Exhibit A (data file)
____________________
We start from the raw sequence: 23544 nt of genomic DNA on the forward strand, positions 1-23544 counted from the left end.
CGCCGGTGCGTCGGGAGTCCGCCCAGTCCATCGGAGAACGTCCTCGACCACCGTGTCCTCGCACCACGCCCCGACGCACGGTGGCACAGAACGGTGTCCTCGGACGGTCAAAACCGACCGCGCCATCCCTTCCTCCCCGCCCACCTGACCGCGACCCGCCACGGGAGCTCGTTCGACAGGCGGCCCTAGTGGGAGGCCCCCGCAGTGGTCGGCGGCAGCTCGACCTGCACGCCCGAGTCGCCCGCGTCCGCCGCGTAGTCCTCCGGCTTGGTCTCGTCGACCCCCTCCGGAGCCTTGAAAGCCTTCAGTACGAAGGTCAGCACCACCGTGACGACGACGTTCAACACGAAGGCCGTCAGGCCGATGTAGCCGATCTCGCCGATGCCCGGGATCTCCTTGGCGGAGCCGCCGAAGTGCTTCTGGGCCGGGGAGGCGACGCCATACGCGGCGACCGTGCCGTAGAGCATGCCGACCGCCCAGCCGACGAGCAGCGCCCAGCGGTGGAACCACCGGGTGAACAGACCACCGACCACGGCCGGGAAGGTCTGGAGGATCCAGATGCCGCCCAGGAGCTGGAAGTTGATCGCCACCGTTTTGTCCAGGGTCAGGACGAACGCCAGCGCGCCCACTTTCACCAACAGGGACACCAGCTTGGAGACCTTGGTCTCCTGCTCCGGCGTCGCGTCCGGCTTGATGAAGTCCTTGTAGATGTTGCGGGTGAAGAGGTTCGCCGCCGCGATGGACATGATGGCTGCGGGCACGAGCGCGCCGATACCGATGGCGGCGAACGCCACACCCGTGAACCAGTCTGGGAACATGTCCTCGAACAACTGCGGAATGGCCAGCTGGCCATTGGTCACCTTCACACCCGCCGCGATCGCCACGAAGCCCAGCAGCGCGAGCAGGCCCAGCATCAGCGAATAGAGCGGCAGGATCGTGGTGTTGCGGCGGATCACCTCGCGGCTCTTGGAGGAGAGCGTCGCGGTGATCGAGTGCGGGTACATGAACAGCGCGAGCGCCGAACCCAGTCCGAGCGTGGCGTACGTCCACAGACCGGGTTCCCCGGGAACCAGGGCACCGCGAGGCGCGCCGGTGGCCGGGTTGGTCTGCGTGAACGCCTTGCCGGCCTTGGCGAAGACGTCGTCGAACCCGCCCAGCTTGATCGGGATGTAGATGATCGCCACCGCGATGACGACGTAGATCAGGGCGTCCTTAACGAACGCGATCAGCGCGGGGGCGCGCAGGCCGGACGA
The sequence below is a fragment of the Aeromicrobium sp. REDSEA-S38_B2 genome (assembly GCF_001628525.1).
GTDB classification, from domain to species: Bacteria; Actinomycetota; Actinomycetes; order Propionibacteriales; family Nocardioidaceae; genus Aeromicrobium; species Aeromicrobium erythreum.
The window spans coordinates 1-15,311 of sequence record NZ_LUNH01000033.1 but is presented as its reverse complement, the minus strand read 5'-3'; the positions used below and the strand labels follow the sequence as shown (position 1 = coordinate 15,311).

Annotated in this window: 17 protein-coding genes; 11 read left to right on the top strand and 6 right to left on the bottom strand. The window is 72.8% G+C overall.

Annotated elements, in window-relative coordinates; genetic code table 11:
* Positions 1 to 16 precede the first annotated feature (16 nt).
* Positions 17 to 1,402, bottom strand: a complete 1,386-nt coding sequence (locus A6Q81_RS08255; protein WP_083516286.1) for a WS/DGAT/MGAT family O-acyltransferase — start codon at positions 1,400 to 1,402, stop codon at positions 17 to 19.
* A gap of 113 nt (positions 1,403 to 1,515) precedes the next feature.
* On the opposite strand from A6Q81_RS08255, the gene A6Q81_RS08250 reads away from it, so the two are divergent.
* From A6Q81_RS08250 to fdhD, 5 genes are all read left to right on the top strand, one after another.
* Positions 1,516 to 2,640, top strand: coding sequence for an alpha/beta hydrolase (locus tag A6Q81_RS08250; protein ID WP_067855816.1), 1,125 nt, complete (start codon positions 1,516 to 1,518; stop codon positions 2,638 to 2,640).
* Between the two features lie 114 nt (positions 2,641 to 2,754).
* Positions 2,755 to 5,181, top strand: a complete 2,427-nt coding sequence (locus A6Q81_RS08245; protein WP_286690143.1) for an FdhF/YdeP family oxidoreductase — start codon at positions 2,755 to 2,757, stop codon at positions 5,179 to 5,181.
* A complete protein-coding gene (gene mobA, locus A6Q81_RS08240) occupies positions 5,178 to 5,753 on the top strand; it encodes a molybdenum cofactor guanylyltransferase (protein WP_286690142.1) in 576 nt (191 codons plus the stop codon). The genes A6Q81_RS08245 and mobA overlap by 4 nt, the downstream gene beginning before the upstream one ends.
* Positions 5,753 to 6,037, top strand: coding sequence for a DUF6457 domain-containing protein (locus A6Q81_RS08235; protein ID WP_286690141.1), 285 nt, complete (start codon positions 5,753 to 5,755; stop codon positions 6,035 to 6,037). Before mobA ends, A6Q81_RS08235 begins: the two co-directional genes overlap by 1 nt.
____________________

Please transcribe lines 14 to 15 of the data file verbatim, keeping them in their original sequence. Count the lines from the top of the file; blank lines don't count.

* Between the two features lie 114 nt (positions 2,641 to 2,754).
* Positions 2,755 to 5,181, top strand: a complete 2,427-nt coding sequence (locus A6Q81_RS08245; protein WP_286690143.1) for an FdhF/YdeP family oxidoreductase — start codon at positions 2,755 to 2,757, stop codon at positions 5,179 to 5,181.